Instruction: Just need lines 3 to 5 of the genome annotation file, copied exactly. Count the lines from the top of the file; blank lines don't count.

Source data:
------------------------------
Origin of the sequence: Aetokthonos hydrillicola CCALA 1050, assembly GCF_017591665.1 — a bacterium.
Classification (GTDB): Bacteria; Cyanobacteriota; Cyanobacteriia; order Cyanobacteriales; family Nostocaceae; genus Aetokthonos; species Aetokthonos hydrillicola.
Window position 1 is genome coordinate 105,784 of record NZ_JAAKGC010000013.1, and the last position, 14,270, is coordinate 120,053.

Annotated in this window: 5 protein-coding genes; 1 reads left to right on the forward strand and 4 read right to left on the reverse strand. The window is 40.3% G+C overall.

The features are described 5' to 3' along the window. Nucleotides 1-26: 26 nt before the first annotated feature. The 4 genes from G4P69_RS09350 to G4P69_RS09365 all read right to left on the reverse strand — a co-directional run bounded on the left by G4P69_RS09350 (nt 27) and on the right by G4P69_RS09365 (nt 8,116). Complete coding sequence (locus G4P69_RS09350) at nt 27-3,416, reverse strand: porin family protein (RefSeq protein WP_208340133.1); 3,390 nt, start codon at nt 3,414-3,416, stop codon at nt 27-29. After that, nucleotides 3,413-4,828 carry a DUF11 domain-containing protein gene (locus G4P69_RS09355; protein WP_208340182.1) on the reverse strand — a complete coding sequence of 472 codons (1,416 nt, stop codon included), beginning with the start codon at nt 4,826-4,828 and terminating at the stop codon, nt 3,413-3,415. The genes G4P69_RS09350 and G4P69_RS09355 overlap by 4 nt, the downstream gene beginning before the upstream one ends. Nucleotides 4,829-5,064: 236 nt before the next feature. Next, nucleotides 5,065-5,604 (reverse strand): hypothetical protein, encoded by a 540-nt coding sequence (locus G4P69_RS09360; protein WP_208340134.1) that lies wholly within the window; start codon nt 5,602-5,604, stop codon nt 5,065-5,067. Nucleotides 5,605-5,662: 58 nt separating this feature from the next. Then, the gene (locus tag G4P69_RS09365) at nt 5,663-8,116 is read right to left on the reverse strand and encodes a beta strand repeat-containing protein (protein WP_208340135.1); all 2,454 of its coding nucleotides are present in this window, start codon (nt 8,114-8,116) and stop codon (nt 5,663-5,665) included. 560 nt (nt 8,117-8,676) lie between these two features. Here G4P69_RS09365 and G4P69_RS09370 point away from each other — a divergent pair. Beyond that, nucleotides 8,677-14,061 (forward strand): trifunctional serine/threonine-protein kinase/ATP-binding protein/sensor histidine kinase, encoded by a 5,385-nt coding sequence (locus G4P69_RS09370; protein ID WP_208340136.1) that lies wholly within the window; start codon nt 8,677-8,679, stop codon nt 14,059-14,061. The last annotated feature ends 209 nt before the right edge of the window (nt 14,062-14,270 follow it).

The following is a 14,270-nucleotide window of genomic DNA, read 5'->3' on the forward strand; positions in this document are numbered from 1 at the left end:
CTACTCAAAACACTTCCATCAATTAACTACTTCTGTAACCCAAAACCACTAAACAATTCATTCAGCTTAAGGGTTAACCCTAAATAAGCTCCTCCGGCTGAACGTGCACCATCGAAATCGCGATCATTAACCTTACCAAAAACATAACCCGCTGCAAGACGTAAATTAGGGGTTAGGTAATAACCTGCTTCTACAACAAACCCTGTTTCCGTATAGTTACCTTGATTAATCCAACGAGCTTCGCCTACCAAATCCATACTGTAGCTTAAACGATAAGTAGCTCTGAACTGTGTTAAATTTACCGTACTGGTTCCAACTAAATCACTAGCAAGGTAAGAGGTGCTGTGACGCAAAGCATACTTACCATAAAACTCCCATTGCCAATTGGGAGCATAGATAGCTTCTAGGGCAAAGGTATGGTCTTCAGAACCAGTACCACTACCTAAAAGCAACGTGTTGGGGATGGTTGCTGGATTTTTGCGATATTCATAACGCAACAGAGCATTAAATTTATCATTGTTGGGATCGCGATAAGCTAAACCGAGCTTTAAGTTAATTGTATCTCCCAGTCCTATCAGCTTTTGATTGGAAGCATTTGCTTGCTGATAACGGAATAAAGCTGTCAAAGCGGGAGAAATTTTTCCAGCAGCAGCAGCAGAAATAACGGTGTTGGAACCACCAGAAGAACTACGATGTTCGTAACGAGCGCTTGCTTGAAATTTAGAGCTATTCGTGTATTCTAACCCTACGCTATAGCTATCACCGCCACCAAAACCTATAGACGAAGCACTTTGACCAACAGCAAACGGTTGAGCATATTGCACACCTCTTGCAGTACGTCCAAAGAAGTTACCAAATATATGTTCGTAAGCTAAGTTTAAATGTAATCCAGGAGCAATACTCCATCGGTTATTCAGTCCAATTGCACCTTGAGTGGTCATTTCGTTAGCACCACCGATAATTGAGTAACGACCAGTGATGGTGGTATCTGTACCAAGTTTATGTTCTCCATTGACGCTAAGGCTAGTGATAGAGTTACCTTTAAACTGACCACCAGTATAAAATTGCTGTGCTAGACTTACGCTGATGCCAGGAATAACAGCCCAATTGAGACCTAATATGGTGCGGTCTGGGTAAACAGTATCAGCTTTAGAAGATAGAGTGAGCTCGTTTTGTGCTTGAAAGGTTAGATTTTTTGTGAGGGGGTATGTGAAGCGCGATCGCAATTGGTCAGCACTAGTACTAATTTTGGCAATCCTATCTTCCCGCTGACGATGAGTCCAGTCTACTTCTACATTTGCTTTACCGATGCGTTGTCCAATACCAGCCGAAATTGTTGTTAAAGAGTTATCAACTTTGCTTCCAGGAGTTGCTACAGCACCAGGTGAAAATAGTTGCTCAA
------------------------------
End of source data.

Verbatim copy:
Window position 1 is genome coordinate 105,784 of record NZ_JAAKGC010000013.1, and the last position, 14,270, is coordinate 120,053.

Annotated in this window: 5 protein-coding genes; 1 reads left to right on the forward strand and 4 read right to left on the reverse strand. The window is 40.3% G+C overall.

The features are described 5' to 3' along the window. Nucleotides 1-26: 26 nt before the first annotated feature. The 4 genes from G4P69_RS09350 to G4P69_RS09365 all read right to left on the reverse strand — a co-directional run bounded on the left by G4P69_RS09350 (nt 27) and on the right by G4P69_RS09365 (nt 8,116). Complete coding sequence (locus G4P69_RS09350) at nt 27-3,416, reverse strand: porin family protein (RefSeq protein WP_208340133.1); 3,390 nt, start codon at nt 3,414-3,416, stop codon at nt 27-29. After that, nucleotides 3,413-4,828 carry a DUF11 domain-containing protein gene (locus G4P69_RS09355; protein WP_208340182.1) on the reverse strand — a complete coding sequence of 472 codons (1,416 nt, stop codon included), beginning with the start codon at nt 4,826-4,828 and terminating at the stop codon, nt 3,413-3,415. The genes G4P69_RS09350 and G4P69_RS09355 overlap by 4 nt, the downstream gene beginning before the upstream one ends. Nucleotides 4,829-5,064: 236 nt before the next feature. Next, nucleotides 5,065-5,604 (reverse strand): hypothetical protein, encoded by a 540-nt coding sequence (locus G4P69_RS09360; protein WP_208340134.1) that lies wholly within the window; start codon nt 5,602-5,604, stop codon nt 5,065-5,067. Nucleotides 5,605-5,662: 58 nt separating this feature from the next. Then, the gene (locus tag G4P69_RS09365) at nt 5,663-8,116 is read right to left on the reverse strand and encodes a beta strand repeat-containing protein (protein WP_208340135.1); all 2,454 of its coding nucleotides are present in this window, start codon (nt 8,114-8,116) and stop codon (nt 5,663-5,665) included. 560 nt (nt 8,117-8,676) lie between these two features. Here G4P69_RS09365 and G4P69_RS09370 point away from each other — a divergent pair. Beyond that, nucleotides 8,677-14,061 (forward strand): trifunctional serine/threonine-protein kinase/ATP-binding protein/sensor histidine kinase, encoded by a 5,385-nt coding sequence (locus G4P69_RS09370; protein ID WP_208340136.1) that lies wholly within the window; start codon nt 8,677-8,679, stop codon nt 14,059-14,061. The last annotated feature ends 209 nt before the right edge of the window (nt 14,062-14,270 follow it).